Mr. Speaker, today we mark World Tuberculosis Day. Tuberculosis still affects over nine million people worldwide. While many in Canada view this as an illness of the past or of somewhere else, the fact is that it continues to affect many in our own country.
First nations and Inuit communities struggle with high rates of TB. This is very much the case in my own constituency in northern Manitoba. In fact, TB rates for indigenous communities are 10 times higher than those in non-indigenous communities and the rates are not decreasing.
In Manitoba, indigenous people make up 65% of all cases, despite being only 14% of the population. In the far north, indigenous people make up almost 100% of all the cases there.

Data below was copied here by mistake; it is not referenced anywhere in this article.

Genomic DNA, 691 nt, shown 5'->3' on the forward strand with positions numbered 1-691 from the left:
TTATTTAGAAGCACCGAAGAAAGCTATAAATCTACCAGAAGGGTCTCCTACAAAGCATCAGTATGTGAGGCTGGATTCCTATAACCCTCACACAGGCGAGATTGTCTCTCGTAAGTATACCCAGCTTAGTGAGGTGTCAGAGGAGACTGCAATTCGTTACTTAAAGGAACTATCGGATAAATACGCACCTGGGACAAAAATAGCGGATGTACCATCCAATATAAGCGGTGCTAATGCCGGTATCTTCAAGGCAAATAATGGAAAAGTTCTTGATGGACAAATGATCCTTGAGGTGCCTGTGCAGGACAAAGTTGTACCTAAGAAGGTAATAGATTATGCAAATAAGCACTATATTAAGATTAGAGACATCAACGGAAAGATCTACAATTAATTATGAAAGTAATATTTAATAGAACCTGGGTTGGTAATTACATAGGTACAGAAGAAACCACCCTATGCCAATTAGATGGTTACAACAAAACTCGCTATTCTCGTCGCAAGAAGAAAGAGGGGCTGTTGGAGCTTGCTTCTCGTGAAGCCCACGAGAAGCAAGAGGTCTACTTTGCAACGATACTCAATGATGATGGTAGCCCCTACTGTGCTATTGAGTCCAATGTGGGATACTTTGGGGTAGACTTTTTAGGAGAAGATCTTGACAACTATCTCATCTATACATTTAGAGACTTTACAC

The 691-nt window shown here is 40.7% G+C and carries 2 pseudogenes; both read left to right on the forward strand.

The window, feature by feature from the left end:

This is not by accident. Determining factors behind the spread of TB are all too familiar: overcrowded housing, mould-infested infrastructure like schools, extreme food insecurity and most fundamentally, poverty. All of these factors are a result of the ongoing colonial approach of the current and prior governments, an approach that has involved systemic underfunding all along the way.
As we mark this day, we call on the federal government to be a global leader in the fight against TB abroad as well as at home.